On his last night on Earth, Ted Graham stepped out of a glass-walled telephone booth, ducked to avoid a swooping moth that battered itself in a frenzy against a bare globe above the booth.
Ted Graham was a long-necked man with a head of pronounced egg shape topped by prematurely balding sandy hair. Something about his lanky, intense appearance suggested his occupation: certified public accountant.
He stopped behind his wife, who was studying a newspaper classified page, and frowned. "They said to wait here. They'll come get us. Said the place is hard to find at night."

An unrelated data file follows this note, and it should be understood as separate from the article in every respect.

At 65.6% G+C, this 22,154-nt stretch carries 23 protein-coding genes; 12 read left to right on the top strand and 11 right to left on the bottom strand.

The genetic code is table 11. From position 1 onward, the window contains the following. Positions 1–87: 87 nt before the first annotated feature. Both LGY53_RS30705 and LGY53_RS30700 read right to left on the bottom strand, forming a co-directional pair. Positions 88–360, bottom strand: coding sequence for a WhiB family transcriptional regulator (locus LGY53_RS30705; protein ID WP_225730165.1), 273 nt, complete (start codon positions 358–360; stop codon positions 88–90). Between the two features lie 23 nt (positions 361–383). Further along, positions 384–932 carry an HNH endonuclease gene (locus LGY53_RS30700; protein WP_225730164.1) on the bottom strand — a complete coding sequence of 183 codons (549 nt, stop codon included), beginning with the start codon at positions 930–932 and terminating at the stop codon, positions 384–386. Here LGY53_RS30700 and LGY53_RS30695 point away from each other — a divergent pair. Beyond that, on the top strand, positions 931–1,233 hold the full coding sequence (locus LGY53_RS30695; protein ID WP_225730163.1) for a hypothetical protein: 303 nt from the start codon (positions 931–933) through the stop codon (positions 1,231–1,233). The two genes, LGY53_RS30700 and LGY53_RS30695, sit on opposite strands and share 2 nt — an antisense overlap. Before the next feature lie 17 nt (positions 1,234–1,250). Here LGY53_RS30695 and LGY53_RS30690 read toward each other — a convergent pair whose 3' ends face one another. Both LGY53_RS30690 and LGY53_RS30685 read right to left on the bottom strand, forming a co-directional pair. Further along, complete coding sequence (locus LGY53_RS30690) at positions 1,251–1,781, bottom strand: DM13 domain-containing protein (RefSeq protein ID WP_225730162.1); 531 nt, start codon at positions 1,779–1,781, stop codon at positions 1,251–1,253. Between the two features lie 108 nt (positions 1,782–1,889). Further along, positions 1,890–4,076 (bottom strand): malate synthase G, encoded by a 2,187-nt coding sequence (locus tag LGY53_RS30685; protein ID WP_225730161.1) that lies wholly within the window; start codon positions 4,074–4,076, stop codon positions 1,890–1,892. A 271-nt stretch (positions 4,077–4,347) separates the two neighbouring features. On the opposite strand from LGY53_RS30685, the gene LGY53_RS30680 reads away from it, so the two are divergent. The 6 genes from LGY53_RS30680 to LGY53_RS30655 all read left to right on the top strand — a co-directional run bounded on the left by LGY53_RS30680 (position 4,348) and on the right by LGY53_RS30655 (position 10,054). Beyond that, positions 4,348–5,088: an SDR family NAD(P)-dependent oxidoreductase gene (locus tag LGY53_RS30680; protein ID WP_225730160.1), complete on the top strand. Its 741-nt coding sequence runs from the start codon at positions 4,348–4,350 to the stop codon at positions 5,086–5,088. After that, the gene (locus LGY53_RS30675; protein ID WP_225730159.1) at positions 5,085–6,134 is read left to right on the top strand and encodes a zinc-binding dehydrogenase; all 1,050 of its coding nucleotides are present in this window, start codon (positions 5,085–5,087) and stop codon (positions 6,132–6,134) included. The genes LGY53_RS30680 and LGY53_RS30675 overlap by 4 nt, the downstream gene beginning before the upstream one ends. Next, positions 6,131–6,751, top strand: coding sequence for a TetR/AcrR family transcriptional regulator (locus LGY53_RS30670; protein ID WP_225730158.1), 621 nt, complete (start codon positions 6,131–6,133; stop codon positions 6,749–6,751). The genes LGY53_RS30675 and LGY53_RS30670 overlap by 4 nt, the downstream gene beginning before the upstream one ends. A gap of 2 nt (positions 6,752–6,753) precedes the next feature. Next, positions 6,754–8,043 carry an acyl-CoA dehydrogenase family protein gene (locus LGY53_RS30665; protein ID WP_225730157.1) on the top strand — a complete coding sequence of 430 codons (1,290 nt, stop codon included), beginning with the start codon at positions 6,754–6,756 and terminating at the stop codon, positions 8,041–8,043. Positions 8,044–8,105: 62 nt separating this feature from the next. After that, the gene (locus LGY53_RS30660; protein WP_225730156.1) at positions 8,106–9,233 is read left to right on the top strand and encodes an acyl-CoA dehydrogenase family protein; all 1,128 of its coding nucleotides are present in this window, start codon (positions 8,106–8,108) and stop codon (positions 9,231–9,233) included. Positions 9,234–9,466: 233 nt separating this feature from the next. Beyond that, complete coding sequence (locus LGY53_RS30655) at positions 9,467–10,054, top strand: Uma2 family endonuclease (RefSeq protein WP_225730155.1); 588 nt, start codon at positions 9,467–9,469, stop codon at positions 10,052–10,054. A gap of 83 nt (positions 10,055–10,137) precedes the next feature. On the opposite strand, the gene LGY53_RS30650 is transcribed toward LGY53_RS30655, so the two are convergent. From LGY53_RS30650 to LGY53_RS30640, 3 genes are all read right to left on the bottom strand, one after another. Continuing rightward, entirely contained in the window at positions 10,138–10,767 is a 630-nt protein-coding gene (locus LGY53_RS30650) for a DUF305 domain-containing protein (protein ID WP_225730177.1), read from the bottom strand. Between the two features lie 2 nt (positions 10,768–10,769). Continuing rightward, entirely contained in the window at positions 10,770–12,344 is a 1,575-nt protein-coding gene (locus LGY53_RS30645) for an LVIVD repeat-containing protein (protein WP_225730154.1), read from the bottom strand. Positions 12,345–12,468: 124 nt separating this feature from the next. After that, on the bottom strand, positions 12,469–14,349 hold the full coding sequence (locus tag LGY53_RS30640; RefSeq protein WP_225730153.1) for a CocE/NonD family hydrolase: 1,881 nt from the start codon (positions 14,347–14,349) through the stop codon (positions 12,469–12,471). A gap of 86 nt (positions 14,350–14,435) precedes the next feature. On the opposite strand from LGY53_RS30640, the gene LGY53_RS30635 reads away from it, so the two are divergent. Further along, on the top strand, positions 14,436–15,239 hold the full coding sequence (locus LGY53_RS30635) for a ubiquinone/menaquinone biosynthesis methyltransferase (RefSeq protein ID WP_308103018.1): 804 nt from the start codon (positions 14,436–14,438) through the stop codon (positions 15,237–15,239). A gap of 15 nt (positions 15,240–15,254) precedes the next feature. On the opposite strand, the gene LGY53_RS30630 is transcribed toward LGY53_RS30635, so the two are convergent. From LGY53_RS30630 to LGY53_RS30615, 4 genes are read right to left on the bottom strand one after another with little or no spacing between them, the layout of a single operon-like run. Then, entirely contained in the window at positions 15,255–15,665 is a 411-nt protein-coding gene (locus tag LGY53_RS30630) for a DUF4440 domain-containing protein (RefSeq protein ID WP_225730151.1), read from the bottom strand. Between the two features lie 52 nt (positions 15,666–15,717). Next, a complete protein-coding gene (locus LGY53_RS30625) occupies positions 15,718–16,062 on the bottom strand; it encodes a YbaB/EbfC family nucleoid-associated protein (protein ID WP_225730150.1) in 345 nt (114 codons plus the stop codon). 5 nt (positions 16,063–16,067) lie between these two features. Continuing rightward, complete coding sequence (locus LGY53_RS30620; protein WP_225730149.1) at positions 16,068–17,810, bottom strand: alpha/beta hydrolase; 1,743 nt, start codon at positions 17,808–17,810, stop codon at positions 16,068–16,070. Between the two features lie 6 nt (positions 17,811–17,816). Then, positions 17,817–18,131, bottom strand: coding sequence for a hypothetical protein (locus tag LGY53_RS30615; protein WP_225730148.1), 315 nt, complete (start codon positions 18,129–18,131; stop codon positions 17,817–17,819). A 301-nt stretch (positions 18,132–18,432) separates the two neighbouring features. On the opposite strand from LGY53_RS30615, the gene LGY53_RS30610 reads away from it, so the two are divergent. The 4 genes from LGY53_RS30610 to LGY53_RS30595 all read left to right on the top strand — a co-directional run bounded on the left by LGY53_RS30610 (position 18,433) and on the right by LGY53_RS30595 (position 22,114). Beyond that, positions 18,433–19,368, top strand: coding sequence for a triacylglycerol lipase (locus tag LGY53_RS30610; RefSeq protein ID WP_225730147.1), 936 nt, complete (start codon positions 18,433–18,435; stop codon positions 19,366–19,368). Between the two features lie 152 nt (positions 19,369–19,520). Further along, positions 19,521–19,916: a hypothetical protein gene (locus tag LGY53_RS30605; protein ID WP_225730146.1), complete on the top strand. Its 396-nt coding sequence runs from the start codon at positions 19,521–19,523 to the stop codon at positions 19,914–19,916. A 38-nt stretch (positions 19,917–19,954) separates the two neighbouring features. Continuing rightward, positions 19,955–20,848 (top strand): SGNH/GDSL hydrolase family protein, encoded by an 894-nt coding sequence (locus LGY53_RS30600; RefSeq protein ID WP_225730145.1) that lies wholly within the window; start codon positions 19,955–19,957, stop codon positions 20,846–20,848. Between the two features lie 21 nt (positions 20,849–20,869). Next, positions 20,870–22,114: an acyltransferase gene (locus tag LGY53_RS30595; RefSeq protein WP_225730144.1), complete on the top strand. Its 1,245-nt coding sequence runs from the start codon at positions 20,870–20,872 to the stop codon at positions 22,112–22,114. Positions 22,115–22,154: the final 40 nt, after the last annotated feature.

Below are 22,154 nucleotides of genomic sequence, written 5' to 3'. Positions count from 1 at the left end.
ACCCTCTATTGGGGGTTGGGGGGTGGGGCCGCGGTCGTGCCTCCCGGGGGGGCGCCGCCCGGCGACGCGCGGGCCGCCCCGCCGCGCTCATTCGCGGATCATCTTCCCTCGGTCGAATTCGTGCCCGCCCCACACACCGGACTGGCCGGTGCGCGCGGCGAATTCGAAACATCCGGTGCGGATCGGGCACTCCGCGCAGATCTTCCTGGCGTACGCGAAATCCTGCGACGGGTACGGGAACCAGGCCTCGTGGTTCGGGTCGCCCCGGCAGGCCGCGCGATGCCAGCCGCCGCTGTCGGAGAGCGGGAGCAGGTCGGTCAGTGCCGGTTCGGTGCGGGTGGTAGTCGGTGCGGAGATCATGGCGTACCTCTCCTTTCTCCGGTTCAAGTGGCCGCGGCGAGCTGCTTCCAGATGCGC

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About the Author
Frank Herbert (1920-1986) was born in Tacoma, Washington, and educated at the University of Washington, Seattle. He worked a wide variety of jobs—including TV cameraman, radio commentator, oyster diver, jungle survival instructor, lay analyst, creative writing teacher, reporter and editor of several West Coast newspapers—before becoming a full-time writer. He is best known for his classic science fiction novel Dune and its five sequels.